Thousands Accused of Minor Crimes Spend Time in Pretrial Detention
December 3, 2010
For people scrambling to pay the rent each month, finding $1,000 for bail can be as impossible as finding $1,000,000. Bail punishes the poor because they cannot afford to buy their pretrial freedom.
Jamie Fellner, senior counsel for the US program at Human Rights Watch

(New York) - Thousands of people accused of minor crimes are held in pretrial detention in New York City each year solely because they cannot afford to pay even small amounts of bail, Human Rights Watch said in a report released today. In New York City, defendants who cannot post bail are sent to jail for pretrial detention.

Drawing on previously unpublished data and scores of interviews with judges, defendants, prosecutors, and defense counsel, the 70-page report, "The Price of Freedom: Bail and Pretrial Detention of Low Income Nonfelony Defendants in New York City," reveals the extent of the problem. Among defendants arrested in 2008 on nonfelony charges who had bail set at $1,000 or less, 87 percent were incarcerated because they were unable to post the bail amount at their arraignment. On average, they spent almost 16 days in pretrial detention for low-level offenses. Most were accused of nonviolent minor crimes such as shoplifting, turnstile jumping, smoking marijuana in public, drug possession, trespassing, and prostitution.

"For people scrambling to pay the rent each month, finding $1,000 for bail can be as impossible as finding $1,000,000," said Jamie Fellner, senior counsel with the US Program at Human Rights Watch and author of the report. "Bail punishes the poor because they cannot afford to buy their pretrial freedom."

Under New York law, bail should be set at an amount calculated to reasonably ensure that defendants return to court, taking into account their financial resources. But whether deliberately, inadvertently, or carelessly, New York City judges usually set bail at amounts that are too high for low income or indigent defendants. Almost one quarter - 23 percent - of jail admissions last year were pretrial detainees charged with misdemeanors who had not made bail. The expense to New York City is considerable. For example, Human Rights Watch calculated that the city could have saved at least $42 million if it had not incarcerated the 16,649 nonfelony defendants arrested in 2008 who were unable to make bail of $1,000 or less.

Pretrial supervision of defendants released in their communities is an effective alternative to incarceration to ensure that released defendants return to court. Pretrial supervision not only honors the presumption of innocence, but it is far less expensive than housing, feeding, guarding, and providing medical care to inmates confined around the clock in jail. However, New York City does not have a program of pretrial supervision for nonfelony defendants. It has only recently begun a pilot program for certain felony defendants.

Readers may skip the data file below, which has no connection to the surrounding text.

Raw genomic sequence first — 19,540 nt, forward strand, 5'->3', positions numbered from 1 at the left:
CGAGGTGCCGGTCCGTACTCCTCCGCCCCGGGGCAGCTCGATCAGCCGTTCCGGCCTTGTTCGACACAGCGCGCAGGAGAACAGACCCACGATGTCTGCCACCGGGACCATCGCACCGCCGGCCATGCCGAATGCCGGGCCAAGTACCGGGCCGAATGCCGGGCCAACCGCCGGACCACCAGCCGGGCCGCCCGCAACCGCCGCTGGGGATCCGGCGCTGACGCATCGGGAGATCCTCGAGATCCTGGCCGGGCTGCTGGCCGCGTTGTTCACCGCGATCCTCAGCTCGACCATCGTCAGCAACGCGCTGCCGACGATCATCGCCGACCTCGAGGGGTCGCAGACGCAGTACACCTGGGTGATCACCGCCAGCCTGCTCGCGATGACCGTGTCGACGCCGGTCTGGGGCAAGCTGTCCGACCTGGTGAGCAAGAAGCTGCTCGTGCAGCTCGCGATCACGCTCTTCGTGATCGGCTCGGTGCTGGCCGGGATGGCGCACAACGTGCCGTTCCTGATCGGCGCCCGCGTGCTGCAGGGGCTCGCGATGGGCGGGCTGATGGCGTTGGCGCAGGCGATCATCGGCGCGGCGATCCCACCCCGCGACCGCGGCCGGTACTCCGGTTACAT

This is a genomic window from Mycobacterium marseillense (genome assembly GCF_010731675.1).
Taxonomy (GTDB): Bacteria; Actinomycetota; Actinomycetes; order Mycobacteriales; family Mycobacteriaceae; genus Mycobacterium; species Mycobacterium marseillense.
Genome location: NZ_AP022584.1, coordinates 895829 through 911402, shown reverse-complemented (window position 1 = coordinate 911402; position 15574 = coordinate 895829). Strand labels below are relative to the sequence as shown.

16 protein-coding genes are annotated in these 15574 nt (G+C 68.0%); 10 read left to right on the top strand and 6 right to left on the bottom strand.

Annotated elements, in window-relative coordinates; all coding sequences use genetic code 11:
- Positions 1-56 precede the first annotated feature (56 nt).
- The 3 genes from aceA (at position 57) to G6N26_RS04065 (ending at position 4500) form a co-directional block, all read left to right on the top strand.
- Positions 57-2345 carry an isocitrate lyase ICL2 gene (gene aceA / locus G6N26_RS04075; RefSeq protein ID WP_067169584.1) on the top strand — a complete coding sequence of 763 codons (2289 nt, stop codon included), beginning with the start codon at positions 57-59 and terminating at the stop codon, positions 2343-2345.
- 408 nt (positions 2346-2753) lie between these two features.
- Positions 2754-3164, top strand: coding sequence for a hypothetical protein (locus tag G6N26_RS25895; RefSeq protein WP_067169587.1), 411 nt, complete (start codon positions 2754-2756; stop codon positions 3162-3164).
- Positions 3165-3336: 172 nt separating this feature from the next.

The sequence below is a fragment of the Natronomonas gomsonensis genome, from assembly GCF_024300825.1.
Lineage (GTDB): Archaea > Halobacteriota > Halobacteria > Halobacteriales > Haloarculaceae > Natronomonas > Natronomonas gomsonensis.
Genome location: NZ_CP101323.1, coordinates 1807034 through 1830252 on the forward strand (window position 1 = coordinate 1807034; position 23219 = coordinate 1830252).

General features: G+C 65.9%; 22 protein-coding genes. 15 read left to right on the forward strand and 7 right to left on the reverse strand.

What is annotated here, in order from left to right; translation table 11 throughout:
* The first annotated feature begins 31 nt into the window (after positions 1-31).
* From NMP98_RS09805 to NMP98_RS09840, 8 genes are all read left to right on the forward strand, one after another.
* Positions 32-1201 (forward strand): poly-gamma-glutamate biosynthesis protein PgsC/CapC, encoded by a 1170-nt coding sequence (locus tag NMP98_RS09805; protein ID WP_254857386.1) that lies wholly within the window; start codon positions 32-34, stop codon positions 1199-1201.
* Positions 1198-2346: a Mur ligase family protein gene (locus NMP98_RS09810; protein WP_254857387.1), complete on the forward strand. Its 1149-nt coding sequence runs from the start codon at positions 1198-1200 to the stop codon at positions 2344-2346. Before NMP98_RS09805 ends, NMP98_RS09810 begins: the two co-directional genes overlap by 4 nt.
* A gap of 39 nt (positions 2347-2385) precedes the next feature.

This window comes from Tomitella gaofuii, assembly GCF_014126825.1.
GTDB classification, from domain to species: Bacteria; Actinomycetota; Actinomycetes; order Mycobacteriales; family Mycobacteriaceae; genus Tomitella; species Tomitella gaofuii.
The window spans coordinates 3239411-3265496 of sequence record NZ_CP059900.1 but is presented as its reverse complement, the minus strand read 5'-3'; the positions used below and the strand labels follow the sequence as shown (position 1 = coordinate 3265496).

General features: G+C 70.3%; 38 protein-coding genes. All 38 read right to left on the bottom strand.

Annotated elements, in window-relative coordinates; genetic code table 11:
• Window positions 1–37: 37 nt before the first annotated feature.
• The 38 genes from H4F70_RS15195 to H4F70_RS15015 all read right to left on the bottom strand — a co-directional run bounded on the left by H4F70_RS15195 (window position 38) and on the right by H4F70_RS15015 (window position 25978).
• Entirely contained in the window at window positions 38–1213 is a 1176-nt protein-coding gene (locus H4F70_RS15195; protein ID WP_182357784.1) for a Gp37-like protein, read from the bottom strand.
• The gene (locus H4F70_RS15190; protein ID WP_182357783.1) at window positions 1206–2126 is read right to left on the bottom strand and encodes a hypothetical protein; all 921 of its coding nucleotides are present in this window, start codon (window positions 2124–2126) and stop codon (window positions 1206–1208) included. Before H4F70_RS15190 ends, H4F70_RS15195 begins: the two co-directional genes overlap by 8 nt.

Jail can be dehumanizing, unpleasant, and even violent, Human Rights Watch said. It exacts a high toll on those who are incarcerated as well as on their families, who suffer from reduced income and absent parents or caregivers. Many defendants plead guilty simply to avoid or end pretrial detention. Indeed, guilty pleas account for 99.6 percent of the convictions of New York City misdemeanor defendants.

Judges may intentionally set bail at a level beyond a defendant's means when they believe the defendant will not return to court if released. Human Rights Watch found, however, that failure to appear in court is not a widespread problem in New York City. Court-processing data indicates that 84 percent of released defendants show up for all their court proceedings; and most of those who miss a scheduled court appearance come back to court within 30 days.

New York City judges almost always set bail in the form of cash or secured bonds. Human Rights Watch found they disregard other bail options that do not condition pretrial liberty on financial resources; for example, an unsecured bond, for which a defendant promises to pay a specified amount for failure to return to court.

To address the inequity of pretrial detention for nonfelony defendants who cannot afford bail, Human Rights Watch makes two key recommendations:

  • New York City judges should more carefully tailor their bail decisions to defendants' financial resources, including by setting bail in the form of unsecured appearance bonds, so that more defendants are able to make bail.
  • New York City should develop pretrial supervised release programs for nonfelony defendants who are not released on their own recognizance and who do not have the financial resources to post bail.

"Pretrial detention of low-level defendants is a routine injustice in New York City," Fellner said. "Sending people to jail for want of a few hundred dollars has nothing to do with fairness, crime control, common sense, or fiscal prudence."